When I went to college I was introduced to the Episcopal Church by Susan (later my wife). I had never thought seriously about the difference between the churches — my upbringing was Christianly serious, but more “mere Christianity” than “why-we’re-Presbyterian-and-not-Methodist.”
After a period of study and prayer, I decided I should become a “catholic,” and I saw three options. There were the Orthodox, but they seemed inextricably tied to particular ethnicities (Greek, Russian, and so on). There were the Roman Catholics, but this was 1975 and they were in a banal wasteland of liturgical and doctrinal confusion. And there were the Episcopalians, who seemed to have a plausible claim to be the catholic church for English-speaking people. So, I was confirmed, and in a few years married in the Episcopal Church, which also sent me to seminary and in which our children were baptized.
We move forward a generation. When our children were in college, they similarly faced the differences between the churches. For them, it did not seem plausible to consider the Episcopal Church at large as a catholic church; after their own study and prayer, they were confirmed as Roman Catholics.
This was painful: the division of the churches sliced right through the middle of our family. I joked (half-joked?) to a friend that it would have been easier if they had become atheists — at least, in that case, it would be right for us to be divided on Sunday morning. Yet I understood their decisions. If I were, today, to be looking for a catholic church, the manifest confusion and decline in what we now call TEC would not commend it to me.
Why then do I stay in the declining, once-mainline, Episcopal Church?
First, a principle: Church unity, which we are commanded to long for, is not advanced by individuals moving from one ecclesial body to another.
Now, any individual person may become convinced in her conscience that she must leave one church for another. If so, then she should. But such a move will not advance Church unity. It is, perhaps, partially analogous to a marital separation. It is possible that, in an extremity of need, one should leave one’s spouse. And if one should, then one should.
From this principle (that Church unity is not advanced by individuals moving from one ecclesial body to another) comes the corollary: such a move should be made only rarely. I have felt that my college-age decision to become an Episcopalian was fundamentally determinative of who I am. Susan and I decided to marry each other, and so we remained till death us did part (in 2012). I pray God that I remain his priest until I die, and his servant and friend for ever; to do that (on this side of death) calls for my stability in an ecclesial location, which, for me, is given by the Episcopal Church.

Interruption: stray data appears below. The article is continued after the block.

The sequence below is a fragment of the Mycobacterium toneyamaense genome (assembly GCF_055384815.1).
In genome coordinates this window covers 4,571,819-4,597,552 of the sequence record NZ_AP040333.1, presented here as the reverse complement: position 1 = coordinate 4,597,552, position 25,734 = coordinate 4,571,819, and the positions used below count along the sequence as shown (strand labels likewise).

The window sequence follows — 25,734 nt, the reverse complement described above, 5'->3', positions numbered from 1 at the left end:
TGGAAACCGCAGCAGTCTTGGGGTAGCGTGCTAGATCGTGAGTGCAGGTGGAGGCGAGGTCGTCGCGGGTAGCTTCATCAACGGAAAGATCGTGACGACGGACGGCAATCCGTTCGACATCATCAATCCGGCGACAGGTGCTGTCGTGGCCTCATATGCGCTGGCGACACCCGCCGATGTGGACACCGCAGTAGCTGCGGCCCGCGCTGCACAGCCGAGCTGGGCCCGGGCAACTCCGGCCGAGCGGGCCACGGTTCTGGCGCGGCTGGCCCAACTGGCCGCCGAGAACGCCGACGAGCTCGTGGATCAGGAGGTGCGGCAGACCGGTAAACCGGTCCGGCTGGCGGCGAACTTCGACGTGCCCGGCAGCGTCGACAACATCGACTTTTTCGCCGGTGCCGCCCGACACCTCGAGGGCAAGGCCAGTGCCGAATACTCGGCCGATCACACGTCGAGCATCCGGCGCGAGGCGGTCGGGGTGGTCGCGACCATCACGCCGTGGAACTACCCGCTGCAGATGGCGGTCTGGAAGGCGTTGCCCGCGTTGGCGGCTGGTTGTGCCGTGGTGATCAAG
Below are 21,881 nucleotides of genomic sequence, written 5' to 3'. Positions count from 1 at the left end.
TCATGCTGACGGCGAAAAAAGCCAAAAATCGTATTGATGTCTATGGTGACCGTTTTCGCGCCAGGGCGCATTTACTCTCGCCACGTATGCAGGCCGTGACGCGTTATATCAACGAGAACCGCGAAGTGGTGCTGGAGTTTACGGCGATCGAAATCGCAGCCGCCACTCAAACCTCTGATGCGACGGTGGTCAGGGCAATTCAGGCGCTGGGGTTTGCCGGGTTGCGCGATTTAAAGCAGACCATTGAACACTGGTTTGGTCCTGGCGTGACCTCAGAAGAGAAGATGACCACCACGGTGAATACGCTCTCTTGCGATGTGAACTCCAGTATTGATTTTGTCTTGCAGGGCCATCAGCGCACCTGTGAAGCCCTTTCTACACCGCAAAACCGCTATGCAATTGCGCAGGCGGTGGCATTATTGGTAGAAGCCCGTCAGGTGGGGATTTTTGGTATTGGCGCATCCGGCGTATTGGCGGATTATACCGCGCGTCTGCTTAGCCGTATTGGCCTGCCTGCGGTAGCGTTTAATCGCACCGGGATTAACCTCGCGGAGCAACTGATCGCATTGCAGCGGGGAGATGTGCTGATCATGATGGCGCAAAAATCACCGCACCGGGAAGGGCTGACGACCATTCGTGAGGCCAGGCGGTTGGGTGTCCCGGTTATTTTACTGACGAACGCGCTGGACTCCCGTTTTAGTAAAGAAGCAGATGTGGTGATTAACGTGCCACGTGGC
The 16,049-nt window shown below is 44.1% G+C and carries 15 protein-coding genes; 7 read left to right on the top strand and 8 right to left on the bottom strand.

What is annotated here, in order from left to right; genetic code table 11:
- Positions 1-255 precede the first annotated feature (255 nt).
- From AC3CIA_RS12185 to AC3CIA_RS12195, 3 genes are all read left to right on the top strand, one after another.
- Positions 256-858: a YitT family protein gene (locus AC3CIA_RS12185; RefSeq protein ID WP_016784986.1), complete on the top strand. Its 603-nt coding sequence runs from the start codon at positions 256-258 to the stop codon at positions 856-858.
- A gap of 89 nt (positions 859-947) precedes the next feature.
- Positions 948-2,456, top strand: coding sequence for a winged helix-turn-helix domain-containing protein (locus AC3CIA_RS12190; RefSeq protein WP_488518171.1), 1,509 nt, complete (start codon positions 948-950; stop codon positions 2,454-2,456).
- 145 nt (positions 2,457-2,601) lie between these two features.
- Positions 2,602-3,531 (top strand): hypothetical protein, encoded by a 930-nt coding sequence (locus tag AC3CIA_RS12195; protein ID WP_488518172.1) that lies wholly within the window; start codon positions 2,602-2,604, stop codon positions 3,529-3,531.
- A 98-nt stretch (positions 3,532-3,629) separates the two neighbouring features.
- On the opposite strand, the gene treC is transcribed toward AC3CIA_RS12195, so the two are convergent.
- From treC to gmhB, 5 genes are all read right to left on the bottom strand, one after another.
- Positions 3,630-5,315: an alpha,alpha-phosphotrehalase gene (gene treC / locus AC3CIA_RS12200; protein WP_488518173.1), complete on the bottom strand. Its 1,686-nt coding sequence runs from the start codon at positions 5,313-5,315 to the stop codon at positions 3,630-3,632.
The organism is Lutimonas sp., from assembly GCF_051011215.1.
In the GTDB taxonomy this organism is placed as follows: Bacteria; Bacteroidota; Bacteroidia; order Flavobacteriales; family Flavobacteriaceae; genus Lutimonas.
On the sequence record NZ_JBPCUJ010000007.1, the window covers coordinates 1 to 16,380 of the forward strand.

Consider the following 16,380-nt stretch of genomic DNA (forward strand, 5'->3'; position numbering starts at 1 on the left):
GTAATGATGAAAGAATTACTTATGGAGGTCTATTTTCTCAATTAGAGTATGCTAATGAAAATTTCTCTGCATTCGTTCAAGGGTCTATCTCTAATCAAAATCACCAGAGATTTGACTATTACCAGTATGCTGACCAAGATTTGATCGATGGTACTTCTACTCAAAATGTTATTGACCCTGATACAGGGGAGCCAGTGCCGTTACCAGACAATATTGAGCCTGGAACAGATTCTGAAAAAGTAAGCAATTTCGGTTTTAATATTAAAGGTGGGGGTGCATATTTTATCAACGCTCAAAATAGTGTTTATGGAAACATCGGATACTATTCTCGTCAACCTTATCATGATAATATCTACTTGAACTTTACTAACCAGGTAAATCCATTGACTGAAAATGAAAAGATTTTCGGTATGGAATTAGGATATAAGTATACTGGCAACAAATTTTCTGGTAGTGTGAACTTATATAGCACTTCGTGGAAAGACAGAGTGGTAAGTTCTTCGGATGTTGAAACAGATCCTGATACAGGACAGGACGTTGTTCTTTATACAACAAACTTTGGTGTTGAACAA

There is a subtle temptation (and a great danger) that whenever we move from one church to another, we will have an unconscious motivation, namely, to find a church “that’s just like me.” The annual meeting of the American Academy of Religion was once described to me as thousands of people getting together to ask a single question: “What would a church look like if a church looked like me?” That’s not altogether fair—a lot of the AAR has no interest in church. But you see the point?
I remember a man who married a parishioner of mine (this was decades ago). He had been in a non-denominational church, very small, perhaps only a dozen or two people on Sundays. And they split! He told me with a wry smile that it was over the use of styrofoam cups in coffee hour.
Here therefore is Austin’s rule: If you feel conscience-bound to change denominations, never join anything smaller. The danger of self-deception is too great
There are also positives to staying in a declining church. First, one may be called to be a missionary. If you think the church you are in is straying from Christian truth in what it teaches and/or what it does, consider whether God might be calling you to understand that church as a missionary field. Not all missionaries have to travel to find “unchurched” people. Our very churches are replete with “unchurched” folk.